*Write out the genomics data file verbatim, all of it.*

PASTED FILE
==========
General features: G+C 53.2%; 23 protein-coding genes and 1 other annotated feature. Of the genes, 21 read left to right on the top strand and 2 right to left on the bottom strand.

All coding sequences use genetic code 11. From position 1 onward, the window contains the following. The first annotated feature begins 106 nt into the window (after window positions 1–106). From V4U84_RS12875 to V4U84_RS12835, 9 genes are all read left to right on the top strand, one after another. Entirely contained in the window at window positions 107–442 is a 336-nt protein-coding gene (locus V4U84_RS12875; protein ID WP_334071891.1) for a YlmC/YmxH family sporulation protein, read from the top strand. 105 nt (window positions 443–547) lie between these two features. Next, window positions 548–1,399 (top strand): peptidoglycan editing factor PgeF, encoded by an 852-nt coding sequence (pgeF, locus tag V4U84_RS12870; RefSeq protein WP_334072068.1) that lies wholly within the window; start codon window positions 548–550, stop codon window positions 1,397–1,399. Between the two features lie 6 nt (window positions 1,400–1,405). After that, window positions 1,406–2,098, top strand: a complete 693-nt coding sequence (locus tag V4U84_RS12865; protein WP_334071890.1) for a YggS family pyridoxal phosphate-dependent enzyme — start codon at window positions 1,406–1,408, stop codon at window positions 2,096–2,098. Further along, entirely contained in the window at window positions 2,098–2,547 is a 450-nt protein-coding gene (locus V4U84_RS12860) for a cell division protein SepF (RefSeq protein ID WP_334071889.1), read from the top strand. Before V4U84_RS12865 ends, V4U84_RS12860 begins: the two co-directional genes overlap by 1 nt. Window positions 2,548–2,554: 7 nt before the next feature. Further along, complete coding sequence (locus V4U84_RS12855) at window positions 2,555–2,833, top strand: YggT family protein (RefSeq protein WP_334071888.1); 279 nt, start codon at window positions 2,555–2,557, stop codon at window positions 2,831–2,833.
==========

General features: G+C 53.2%; 23 protein-coding genes and 1 other annotated feature. Of the genes, 21 read left to right on the top strand and 2 right to left on the bottom strand.

All coding sequences use genetic code 11. From position 1 onward, the window contains the following. The first annotated feature begins 106 nt into the window (after window positions 1–106). From V4U84_RS12875 to V4U84_RS12835, 9 genes are all read left to right on the top strand, one after another. Entirely contained in the window at window positions 107–442 is a 336-nt protein-coding gene (locus V4U84_RS12875; protein ID WP_334071891.1) for a YlmC/YmxH family sporulation protein, read from the top strand. 105 nt (window positions 443–547) lie between these two features. Next, window positions 548–1,399 (top strand): peptidoglycan editing factor PgeF, encoded by an 852-nt coding sequence (pgeF, locus tag V4U84_RS12870; RefSeq protein WP_334072068.1) that lies wholly within the window; start codon window positions 548–550, stop codon window positions 1,397–1,399. Between the two features lie 6 nt (window positions 1,400–1,405). After that, window positions 1,406–2,098, top strand: a complete 693-nt coding sequence (locus tag V4U84_RS12865; protein WP_334071890.1) for a YggS family pyridoxal phosphate-dependent enzyme — start codon at window positions 1,406–1,408, stop codon at window positions 2,096–2,098. Further along, entirely contained in the window at window positions 2,098–2,547 is a 450-nt protein-coding gene (locus V4U84_RS12860) for a cell division protein SepF (RefSeq protein ID WP_334071889.1), read from the top strand. Before V4U84_RS12865 ends, V4U84_RS12860 begins: the two co-directional genes overlap by 1 nt. Window positions 2,548–2,554: 7 nt before the next feature. Further along, complete coding sequence (locus V4U84_RS12855) at window positions 2,555–2,833, top strand: YggT family protein (RefSeq protein WP_334071888.1); 279 nt, start codon at window positions 2,555–2,557, stop codon at window positions 2,831–2,833.